Melissa's Newsletter

Hello. I am Melissa Macfie, author of The Celtic Prophecy series. In order to provide you with enough information to decide whether you want to sign up for my newsletter, I have provided some information about me and the inspiration for my series.

For most of my life, I have pursued artistic endeavors such as drawing, painting, and sculpting. I hold a M.Ed. in English Education from the Graduate School of Education at Rutgers University, and have spent the last seventeen years as a public school English teacher. I also spent a short time serving as the co-host of Alpha Centauri & Beyond, an Internet talk radio show about science and science fiction. I live in New Jersey with my husband, Donald. Our children, Elizabeth and Donald, are grown and pursuing their own dreams.

I have been a writer for most of my life but when my children went off to college, I found that I had an enormous amount of time on my hands. The idea for the storyline was born ten years ago when I took a weekend trip with my daughter to Salem, Massachusetts in early October. A random thought occurred to me as we waited on a velvet rope lined sidewalk to be admitted to one of the many Salem attractions. The stray thought that turned into Fate’s Hand was that any real power would be effectively disguised by the tourist commercialism. But it wasn’t until a few years later, that I put words on paper.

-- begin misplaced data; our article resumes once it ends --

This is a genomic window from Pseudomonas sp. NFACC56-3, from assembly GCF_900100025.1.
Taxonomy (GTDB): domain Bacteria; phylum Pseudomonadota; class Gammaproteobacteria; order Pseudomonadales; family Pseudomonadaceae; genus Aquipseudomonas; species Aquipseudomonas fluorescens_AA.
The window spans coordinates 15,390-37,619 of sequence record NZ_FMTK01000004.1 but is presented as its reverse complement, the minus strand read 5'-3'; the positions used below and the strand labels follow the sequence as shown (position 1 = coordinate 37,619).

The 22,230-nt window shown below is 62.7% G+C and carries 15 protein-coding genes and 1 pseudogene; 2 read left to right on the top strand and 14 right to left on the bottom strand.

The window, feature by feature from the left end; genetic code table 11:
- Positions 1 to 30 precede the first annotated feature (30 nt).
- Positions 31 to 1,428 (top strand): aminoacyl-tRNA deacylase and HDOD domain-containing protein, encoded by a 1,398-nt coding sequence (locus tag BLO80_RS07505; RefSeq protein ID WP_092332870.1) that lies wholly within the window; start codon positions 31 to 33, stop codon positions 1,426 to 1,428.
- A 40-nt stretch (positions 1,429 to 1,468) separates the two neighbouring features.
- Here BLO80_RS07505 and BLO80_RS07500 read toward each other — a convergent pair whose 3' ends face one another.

The world of Fate’s Hand: Book One of The Celtic Prophecy introduces a world where magic exists for those willing to see. Reliquary’s Choice, the second book in the series delves deeper into this world where magic is real for those gifted in the Auld Ways. When I made the decision to begin writing, it was a foregone conclusion that the fantasy world I would create would explore magical realism. Ever since I was a little girl, I have been fascinated with the extraordinary in everyday life. Rainbows, birth, the affinity some seem to have with animals, to name a few—all scientifically explained, but yet there is still something more to each. Call it magic, miracle, or divine intervention; it is a mystery for which I don’t want or need a plausible explanation.  I would much rather think of what we conceive as reality as layered, and much like the color spectrum, we, with our imperfect eyes, cannot see all. There may be multiple layers for all I know, but the most real is our everyday life. We know this reality all too well—struggling pay our bills, find a job we can at least tolerate, raise our kids, and find a healthy relationship. It’s easy to lose ourselves here, but there are glimpses and traces of something else, another layer. This is the mystery, and in it lay coincidence, destiny, and purpose.

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